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To Save or Not To Save this orchid

This is a discussion on To Save or Not To Save this orchid within the Phalaenopsis ('moth orchid') Information forums, part of the Frequently Asked Questions category; Physan is a really good general disinfectant - in greatly diluted amounts you can actually ...

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  1. #11
    mauraec's Avatar
    mauraec is offline Senior Member
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    Physan is a really good general disinfectant - in greatly diluted amounts you can actually water with it (look at the label)and it acts as a fungicide, bacteriocide, and insecticide. And in a couple weeks, you might want to give it some SuperThrive growth hormone.

    By the way, do you really live in Antarctica???

  2. #12
    windoffthefifthocean's Avatar
    windoffthefifthocean is offline Junior Member
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    @ TirSigel: Hahaha, glad to hear that! I brewed up some willow tea today (but man does that stuff smell).

    @ OrchidAddict: Thank you so much for your detailed advice, I will most definitely be switching to a clay pot and the LECA sounds like a great idea too I'd much rather water than worry as well, and I'm enthused to hear that it's possible to do that. Congratulations on your orchids!! Thanks so much for the good wishes.

    @ Magnus: I believe you're right on with the fungus. I think it might have actually transferred over from some other, hardier plants on my sill.

    I am currently doing the sphag and bag method, but finding a proper bag is proving difficult. The leaves on my orchid are stiff and over 25 cm long, resulting in an orchid that's about a half meter wide and about as flexible as a yardstick. I know they're not supposed to touch the sides of the bag, but would it be very bad?

    Once again, thanks to everyone for the replies and encouragement!

    @ mauraec: Thank you for the advice about Physan, and when to start the SuperThrive. Hahaha you caught on! (color me surprised) No, just little old Ontario (although that might seem like Antarctica to some :P). That said, a trip to Alaska is in the works, and who knows? Penguins make for great neighbors, or so I hear.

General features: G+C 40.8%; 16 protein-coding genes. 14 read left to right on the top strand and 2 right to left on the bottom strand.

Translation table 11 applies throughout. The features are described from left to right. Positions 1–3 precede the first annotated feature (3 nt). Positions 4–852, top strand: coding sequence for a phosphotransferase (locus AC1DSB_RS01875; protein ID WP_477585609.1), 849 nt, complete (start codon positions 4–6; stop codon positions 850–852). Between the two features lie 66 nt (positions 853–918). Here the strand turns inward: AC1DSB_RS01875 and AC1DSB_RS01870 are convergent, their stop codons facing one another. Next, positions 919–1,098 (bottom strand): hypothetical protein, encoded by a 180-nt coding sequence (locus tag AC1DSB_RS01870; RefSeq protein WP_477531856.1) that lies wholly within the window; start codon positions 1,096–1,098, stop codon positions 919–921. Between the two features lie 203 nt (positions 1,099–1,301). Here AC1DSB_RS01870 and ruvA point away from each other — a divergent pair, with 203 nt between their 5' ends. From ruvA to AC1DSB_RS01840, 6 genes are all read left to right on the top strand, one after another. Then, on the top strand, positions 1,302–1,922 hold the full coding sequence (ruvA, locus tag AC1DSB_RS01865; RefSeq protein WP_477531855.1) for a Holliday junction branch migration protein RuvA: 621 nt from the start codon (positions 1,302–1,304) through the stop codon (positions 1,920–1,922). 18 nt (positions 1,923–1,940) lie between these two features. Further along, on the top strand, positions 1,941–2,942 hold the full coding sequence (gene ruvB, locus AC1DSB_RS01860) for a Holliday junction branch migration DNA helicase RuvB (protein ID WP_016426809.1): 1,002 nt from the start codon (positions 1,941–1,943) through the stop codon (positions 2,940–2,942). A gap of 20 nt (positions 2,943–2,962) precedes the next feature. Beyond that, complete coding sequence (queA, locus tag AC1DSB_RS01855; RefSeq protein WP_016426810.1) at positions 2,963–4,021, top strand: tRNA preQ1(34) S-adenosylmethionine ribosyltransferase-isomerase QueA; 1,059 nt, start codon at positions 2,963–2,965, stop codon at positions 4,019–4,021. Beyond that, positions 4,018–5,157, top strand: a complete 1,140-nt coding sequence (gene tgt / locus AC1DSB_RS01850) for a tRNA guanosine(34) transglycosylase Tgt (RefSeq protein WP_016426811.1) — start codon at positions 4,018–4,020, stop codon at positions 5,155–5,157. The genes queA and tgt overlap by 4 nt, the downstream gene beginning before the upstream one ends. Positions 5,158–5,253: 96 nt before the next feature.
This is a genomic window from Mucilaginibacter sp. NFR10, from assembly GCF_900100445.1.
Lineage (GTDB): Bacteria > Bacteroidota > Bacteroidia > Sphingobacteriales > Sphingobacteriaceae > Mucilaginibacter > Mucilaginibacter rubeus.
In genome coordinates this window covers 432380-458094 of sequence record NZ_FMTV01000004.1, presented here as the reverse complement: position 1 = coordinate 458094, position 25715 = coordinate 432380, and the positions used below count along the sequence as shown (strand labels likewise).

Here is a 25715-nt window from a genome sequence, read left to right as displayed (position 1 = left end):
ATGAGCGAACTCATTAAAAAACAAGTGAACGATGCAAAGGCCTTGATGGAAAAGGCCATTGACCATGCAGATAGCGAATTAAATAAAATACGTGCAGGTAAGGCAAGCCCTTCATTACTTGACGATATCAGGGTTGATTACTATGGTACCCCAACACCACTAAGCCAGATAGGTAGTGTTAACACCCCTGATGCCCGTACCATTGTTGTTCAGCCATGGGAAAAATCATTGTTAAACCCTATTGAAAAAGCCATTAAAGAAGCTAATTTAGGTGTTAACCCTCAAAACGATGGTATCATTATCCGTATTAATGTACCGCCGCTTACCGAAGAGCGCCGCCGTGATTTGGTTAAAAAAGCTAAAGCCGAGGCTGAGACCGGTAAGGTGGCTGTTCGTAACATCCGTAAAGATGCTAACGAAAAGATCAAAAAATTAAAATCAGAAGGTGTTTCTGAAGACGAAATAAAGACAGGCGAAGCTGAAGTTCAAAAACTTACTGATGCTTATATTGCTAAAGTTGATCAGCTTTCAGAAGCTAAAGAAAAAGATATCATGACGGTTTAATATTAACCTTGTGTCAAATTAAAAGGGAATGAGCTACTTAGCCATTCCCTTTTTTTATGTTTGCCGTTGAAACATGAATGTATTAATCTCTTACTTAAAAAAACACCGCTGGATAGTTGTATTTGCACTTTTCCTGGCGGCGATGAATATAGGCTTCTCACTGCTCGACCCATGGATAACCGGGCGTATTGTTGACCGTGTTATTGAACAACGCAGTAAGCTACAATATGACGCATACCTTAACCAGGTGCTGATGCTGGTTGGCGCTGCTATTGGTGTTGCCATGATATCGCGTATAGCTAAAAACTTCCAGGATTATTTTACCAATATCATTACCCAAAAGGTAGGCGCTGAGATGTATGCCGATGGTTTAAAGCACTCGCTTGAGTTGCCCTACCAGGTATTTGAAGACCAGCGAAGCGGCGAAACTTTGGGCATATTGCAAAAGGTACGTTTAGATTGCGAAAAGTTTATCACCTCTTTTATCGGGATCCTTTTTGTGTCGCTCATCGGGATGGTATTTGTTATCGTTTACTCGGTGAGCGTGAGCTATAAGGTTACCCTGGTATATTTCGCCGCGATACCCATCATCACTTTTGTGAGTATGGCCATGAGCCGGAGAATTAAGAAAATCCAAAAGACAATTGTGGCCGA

3. #13
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    yvonni is offline Senior Member
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    First off welcome to the forum . I have a phal that I was trying to nurse back to health and I placed it in a bark mix and placed it on a wire mesh on top of some water trying to give it the humidity I thought it need by the morning it was growing the white stuff you described on the surface of the media. I think I might have done all this too late in the day or maybe the wet media and then setting it over the water was too much too soon but I took it out of the bark mix and I cleaned it up and then I tried my version of sphag and bag . Which was to place it back into the container with no media over a tall vase with water in the bottom .It took a while but then it started to perk up a bit and was putting out a new root . I moved it then to semi hydro and it's happy as a clam right now . Just my experience , wish you luck in saving yours .

  4. #14
    OrchidAddict's Avatar
    OrchidAddict is offline Senior Member
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    Quote Originally Posted by Magnus A View Post